What AI researchers can learn from children’s learning

Intrinsic motivation as a key ingredient in human and artificial intelligence
Andy Kelly, Unsplash
Andy Kelly, Unsplash

In recent years, artificial agents have achieved superhuman levels of performance in complex games such as Go, poker, and Atari Arcade Classics. Underlying each of these artificial intelligence (AI) success stories is an algorithm called “deep reinforcement learning”, which combines neural network modeling with a process for learning from reward and punishment. In these games, rewards are baked into the environment: The artificial agents receive rewards when they win a hand, gain points, or advance to a subsequent round.

In contrast, humans in the real world learn to solve problems in complex environments even in the absence of such extrinsic rewards. How might AI agents demonstrate intelligent behavior in contexts in which these rewards are absent?

“How might AI agents demonstrate intelligent behavior in contexts in which extrinsic rewards are absent?”

Insights from developmental science into how children learn may be key to building general purpose AI agents that can learn in the absence of explicit rewards. Developmental psychologists have proposed that human learning is scaffolded by intrinsic motivations. Intrinsic motivation refers to the impetus to do something because it is inherently rewarding. Curiosity and agency — drives to understand and influence one’s environment — are two such intrinsic motivations that have been proposed to guide children’s play and exploration and speed their learning.

Recent advances in AI suggest that similar intrinsic motivations might also promote machine learning — when the drives to predict and control the environment are incorporated into the algorithms that govern the behavior of artificial agents, they learn faster and can solve a broader range of problems.

“Beyond being motivated to understand their environments, children may also be motivated to control them by learning about when and how their actions can influence future events or outcomes.”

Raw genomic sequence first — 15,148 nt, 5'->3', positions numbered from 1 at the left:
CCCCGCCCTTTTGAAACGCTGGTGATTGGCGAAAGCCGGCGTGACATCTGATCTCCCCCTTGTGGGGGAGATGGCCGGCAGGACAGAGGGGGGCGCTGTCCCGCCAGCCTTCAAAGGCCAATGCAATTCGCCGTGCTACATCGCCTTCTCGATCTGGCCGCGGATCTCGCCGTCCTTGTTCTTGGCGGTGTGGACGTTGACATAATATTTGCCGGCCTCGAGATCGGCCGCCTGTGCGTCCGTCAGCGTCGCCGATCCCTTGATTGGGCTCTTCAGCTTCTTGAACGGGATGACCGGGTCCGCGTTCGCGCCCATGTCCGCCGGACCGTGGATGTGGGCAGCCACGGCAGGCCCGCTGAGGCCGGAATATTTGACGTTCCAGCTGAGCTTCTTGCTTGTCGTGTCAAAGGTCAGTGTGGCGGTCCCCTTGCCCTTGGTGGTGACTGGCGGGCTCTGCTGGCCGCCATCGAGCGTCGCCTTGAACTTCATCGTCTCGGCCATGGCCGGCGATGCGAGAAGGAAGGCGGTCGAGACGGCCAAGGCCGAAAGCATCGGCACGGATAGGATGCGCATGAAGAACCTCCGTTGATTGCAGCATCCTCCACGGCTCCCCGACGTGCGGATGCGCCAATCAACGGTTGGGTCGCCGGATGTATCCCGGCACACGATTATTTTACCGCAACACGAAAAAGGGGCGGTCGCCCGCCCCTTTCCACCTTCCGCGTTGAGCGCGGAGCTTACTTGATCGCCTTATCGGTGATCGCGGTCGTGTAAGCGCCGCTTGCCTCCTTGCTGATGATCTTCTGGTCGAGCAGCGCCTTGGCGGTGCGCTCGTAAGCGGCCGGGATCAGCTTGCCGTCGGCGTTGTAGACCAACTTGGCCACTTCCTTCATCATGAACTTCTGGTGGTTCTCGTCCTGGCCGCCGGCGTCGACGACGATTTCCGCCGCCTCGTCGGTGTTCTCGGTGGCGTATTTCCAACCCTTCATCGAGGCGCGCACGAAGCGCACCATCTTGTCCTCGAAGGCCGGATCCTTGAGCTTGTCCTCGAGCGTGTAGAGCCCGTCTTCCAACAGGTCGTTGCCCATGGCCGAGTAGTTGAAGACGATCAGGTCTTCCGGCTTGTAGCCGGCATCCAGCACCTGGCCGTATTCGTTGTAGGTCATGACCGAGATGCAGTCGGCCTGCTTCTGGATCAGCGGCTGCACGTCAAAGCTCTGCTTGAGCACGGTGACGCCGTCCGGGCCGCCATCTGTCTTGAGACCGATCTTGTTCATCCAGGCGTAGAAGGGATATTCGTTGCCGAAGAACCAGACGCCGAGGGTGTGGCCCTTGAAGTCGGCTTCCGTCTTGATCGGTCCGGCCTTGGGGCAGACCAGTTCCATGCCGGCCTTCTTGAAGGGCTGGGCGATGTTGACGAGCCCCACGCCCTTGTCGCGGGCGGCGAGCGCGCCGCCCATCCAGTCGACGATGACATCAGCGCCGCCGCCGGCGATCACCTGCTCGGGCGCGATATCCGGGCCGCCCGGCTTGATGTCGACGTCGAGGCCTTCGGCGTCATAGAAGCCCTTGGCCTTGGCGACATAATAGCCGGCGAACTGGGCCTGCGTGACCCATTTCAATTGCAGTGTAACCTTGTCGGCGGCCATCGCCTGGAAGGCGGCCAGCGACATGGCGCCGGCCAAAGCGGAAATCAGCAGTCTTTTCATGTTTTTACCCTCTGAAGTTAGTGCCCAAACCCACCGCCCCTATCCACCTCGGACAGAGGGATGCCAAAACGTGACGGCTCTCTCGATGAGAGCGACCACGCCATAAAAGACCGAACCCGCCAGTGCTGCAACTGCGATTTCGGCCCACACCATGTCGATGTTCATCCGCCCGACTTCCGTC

What are children motivated to play with and explore in the lab and in the real world? Many laboratory studies suggest that children direct their exploration toward parts of the environment about which they are most uncertain. But uncertainty-directed exploration can fail in real-world contexts, because some aspects of our world will always be impossible to predict. For example, a robot programmed to explore the most uncertain parts of their environment might become stuck watching the static on a broken television, transfixed by a series of patterns that will always remain unpredictable and surprising.

Human children don’t get stuck in this way, but instead, appear to preferentially engage with stimuli that are at an intermediate level of complexity — not entirely predictable, but still learnable. AI researchers have similarly found that by rewarding progress in learning, AI agents can learn to efficiently direct their exploration to the parts of the environment where they are able to reduce their uncertainty the most.

“Intrinsic motivations such as curiosity and a drive toward agency that can be readily observed in children’s play and learning are also critical component processes for developing intelligence in artificial agents.”

Beyond being motivated to understand their environments, children may also be motivated to control them by learning about when and how their actions can influence future events or outcomes. Infants or young children at play commonly engage in behaviors that may seem largely without purpose — sticking fingers or toes in their mouths, banging objects against a table, or stacking and knocking down blocks. However, through such play, infants learn contingencies between their actions and changes in what they see, hear, or feel.

Laboratory studies suggest that infants and children prefer situations in which outcomes are contingent on their own actions. Being drawn to contexts in which one can exert control in turn provides a scaffolding for causal learning and planning, cognitive processes that are critical for goal-directed behavior. Likewise, artificial agents that are programmed to seek out high levels of “empowerment”, a metric of how much an agent can reliably and perceptibly influence their current environment, learn to solve complex tasks faster.

These findings suggest that intrinsic motivations such as curiosity and a drive toward agency that can be readily observed in children’s play and learning are also critical component processes for developing intelligence in artificial agents. Beyond intrinsic motivation, building into artificial agents other features of children’s cognitive development, like the reactivation of prior experiences during sleep, the flexible use of different learning strategies, and the ability to monitor and infer the goals and intentions of others, may also promote the speed and flexibility of machine learning.

“It may be that developmental science holds the key to the genesis of machine intelligence.”

As so many of the algorithmic innovations that have yielded rapid advances in AI have strong parallels to processes that underpin the development of human learning, it may be that developmental science holds the key to the genesis of machine intelligence.

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